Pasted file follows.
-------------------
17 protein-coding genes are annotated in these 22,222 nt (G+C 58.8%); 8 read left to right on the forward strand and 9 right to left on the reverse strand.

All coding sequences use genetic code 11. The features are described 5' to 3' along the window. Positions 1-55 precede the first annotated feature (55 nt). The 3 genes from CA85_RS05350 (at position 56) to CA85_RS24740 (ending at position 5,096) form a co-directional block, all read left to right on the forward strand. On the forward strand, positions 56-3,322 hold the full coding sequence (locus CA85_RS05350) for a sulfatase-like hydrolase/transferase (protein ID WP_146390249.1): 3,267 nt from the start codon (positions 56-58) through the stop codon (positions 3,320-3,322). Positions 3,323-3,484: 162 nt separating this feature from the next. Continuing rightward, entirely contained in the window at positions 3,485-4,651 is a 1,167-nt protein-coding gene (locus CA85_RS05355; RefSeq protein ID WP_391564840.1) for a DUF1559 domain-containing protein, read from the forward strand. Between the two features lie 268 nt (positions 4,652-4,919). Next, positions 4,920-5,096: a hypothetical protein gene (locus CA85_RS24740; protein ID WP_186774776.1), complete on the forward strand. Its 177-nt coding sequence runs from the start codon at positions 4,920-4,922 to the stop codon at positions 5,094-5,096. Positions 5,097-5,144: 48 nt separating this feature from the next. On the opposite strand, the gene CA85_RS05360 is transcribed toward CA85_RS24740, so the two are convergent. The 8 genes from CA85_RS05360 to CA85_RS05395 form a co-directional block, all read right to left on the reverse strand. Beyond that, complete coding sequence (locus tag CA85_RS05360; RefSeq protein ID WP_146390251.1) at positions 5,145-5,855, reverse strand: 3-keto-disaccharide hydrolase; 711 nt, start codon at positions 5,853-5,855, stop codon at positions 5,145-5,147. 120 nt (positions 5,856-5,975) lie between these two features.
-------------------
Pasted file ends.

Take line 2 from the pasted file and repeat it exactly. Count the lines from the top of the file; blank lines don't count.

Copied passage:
All coding sequences use genetic code 11. The features are described 5' to 3' along the window. Positions 1-55 precede the first annotated feature (55 nt). The 3 genes from CA85_RS05350 (at position 56) to CA85_RS24740 (ending at position 5,096) form a co-directional block, all read left to right on the forward strand. On the forward strand, positions 56-3,322 hold the full coding sequence (locus CA85_RS05350) for a sulfatase-like hydrolase/transferase (protein ID WP_146390249.1): 3,267 nt from the start codon (positions 56-58) through the stop codon (positions 3,320-3,322). Positions 3,323-3,484: 162 nt separating this feature from the next. Continuing rightward, entirely contained in the window at positions 3,485-4,651 is a 1,167-nt protein-coding gene (locus CA85_RS05355; RefSeq protein ID WP_391564840.1) for a DUF1559 domain-containing protein, read from the forward strand. Between the two features lie 268 nt (positions 4,652-4,919). Next, positions 4,920-5,096: a hypothetical protein gene (locus CA85_RS24740; protein ID WP_186774776.1), complete on the forward strand. Its 177-nt coding sequence runs from the start codon at positions 4,920-4,922 to the stop codon at positions 5,094-5,096. Positions 5,097-5,144: 48 nt separating this feature from the next. On the opposite strand, the gene CA85_RS05360 is transcribed toward CA85_RS24740, so the two are convergent. The 8 genes from CA85_RS05360 to CA85_RS05395 form a co-directional block, all read right to left on the reverse strand. Beyond that, complete coding sequence (locus tag CA85_RS05360; RefSeq protein ID WP_146390251.1) at positions 5,145-5,855, reverse strand: 3-keto-disaccharide hydrolase; 711 nt, start codon at positions 5,853-5,855, stop codon at positions 5,145-5,147. 120 nt (positions 5,856-5,975) lie between these two features.